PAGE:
Tuesday, December 7, 2010
The Immigrants in Maxo Vanka's Murals Speak to a New Generation of Immigrants Today
(The accompanying picture is one of Maxo Vanka's compelling murals, and it depicts the cost of war for immigrants who suffer discrimination and prejudice in their new homeland yet are willing to fight and even lose their lives for that homeland. It is a fitting picture for this post, filed on December 7, Pearl Harbor Day, and the day after the celebration of St. Nicholas, the namesake for the church where Vanka's murals are preserved.)
Veteran readers of this blog know of my admiration for Croatian artist Maxo Vanka, whose breathtaking Depression-era murals are preserved at the St. Nicholas Croation Catholic Church on the outskirts of Pittsburgh, Pa.
The Society to Preserve the Millvale Murals of Maxo Vanka (SPMMMV) recently announced that it has secured a $50,000 matching grant to fund the first phase of a project to preserve and restore the murals, which vividly depict the lives of peasant immigrants to the region who did backbreaking labor in the steel mills, factories, and coal mines to realize the American dream.
SPMMV is also preparing for the May 2011 presentation of A Gift to America, a play by David Demarest that deals with Vanka's work and the haunting murals that cover practically every inch of wall space in the church.
Thus far, more than $235,000 has been raised toward the project, which seeks to preserve an important piece of immigrant history in this country. A second phase of restoration has a fund-raising goal of $350,000.
Although this blog focuses on the U.S. South--and by extension the Global South--the stories told in Vanka's murals reflect the lives of millions of newly arrived Southerners from south of the border--the loneliness, the hard work, the exploitation, the prejudice, the struggle to preserve traditions and yet adapt to a new home.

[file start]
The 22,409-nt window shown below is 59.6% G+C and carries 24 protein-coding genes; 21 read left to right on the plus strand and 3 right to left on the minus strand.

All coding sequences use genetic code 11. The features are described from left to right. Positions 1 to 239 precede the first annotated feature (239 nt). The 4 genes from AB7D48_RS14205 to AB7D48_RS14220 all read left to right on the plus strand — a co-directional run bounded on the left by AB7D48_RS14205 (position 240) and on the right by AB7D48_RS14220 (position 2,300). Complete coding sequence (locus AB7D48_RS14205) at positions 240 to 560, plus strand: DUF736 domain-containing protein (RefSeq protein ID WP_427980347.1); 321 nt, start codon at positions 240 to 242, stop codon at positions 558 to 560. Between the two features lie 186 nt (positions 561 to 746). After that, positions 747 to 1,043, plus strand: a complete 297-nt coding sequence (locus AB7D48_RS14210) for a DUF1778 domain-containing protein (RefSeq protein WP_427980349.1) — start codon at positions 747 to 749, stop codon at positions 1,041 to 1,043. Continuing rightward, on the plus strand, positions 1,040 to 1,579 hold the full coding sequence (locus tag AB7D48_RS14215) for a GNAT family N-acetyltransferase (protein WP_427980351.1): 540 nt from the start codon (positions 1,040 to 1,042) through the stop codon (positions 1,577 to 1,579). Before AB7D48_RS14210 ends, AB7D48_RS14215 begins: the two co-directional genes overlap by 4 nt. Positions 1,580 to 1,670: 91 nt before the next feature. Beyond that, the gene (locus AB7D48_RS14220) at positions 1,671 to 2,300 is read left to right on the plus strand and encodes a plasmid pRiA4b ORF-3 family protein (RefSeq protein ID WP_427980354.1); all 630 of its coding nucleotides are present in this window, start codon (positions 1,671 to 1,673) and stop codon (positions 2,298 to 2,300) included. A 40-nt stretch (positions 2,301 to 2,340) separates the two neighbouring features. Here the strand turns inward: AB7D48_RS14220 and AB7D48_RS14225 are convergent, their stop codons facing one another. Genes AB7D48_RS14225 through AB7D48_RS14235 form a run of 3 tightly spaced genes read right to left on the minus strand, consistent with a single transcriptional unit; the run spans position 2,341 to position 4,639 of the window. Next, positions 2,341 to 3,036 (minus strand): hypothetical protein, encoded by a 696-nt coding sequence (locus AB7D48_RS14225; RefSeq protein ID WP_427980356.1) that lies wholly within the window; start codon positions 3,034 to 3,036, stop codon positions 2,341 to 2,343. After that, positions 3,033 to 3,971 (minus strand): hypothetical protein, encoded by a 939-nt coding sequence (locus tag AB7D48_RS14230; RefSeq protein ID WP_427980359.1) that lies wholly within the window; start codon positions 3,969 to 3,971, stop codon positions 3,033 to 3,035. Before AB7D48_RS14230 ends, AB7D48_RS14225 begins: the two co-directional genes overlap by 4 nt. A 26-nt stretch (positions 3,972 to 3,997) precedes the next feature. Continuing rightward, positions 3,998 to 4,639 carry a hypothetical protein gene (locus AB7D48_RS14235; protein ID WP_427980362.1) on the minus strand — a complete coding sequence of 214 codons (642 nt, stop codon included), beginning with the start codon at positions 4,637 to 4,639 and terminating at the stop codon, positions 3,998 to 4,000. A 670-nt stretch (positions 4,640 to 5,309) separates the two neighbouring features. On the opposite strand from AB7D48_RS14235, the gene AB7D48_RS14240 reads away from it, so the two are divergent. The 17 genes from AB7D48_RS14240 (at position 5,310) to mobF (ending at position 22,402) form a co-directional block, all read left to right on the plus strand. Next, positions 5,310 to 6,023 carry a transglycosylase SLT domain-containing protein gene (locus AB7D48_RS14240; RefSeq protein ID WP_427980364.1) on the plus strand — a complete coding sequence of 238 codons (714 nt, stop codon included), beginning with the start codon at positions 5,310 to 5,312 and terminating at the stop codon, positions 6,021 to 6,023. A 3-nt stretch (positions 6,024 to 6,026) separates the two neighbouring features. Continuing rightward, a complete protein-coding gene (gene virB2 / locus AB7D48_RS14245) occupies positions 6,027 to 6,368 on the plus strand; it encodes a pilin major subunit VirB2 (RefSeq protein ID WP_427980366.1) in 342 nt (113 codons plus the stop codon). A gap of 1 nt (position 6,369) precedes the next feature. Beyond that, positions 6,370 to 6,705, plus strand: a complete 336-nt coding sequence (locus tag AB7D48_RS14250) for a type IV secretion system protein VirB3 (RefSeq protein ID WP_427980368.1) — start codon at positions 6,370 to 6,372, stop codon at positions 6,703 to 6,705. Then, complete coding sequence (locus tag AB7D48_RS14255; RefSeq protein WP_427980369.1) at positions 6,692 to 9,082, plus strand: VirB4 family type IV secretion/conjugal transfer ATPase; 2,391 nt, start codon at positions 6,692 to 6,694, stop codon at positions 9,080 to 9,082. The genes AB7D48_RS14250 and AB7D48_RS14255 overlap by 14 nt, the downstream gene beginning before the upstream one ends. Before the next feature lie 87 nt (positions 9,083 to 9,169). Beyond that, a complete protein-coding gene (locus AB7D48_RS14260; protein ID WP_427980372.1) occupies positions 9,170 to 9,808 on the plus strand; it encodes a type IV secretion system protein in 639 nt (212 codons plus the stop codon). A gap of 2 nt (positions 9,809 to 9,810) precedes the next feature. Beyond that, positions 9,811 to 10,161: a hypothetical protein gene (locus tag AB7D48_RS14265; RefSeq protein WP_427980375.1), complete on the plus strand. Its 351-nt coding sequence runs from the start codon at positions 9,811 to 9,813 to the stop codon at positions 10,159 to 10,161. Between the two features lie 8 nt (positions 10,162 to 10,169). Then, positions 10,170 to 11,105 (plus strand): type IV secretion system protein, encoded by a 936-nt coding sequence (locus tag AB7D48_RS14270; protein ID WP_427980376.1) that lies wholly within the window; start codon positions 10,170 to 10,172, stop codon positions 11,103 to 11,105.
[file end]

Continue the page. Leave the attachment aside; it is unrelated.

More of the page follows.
To get an idea of how close to home Vanka's murals hit let's consider the recent plight of 350 Filipino teachers who came to Louisiana to teach in the public schools but found themselves virtual slaves of the labor contractors who brought them there. The contractors buried the teachers in such bogus debt for fees, travel, and other "expenses" that they had to live in substandard housing with little hope of ever emerging out of their indentured servitude.
With the prompting of the Louisiana Federation of Teachers, American Federation of Teachers, Migrant Heritage Commission and Alabama-based Southern Poverty Law Center, the Louisiana Attorney General's Office intervened and succeeded in rescuing the teachers and is in the process of getting them proper visas for their stay here.
The Florida-based Coalition of Immokalee Workers also secured a victory recently for migrant workers when it got a major tomato industry leader, Pacific Tomato Growers, to agree to observe the organization's code of conduct. That code insists that workers have access to a health and safety program and grievance resolution procedures.
The CIW is building a long track record of success in its ongoing fight for immigrant worker rights.
Maxo Vanka would be proud.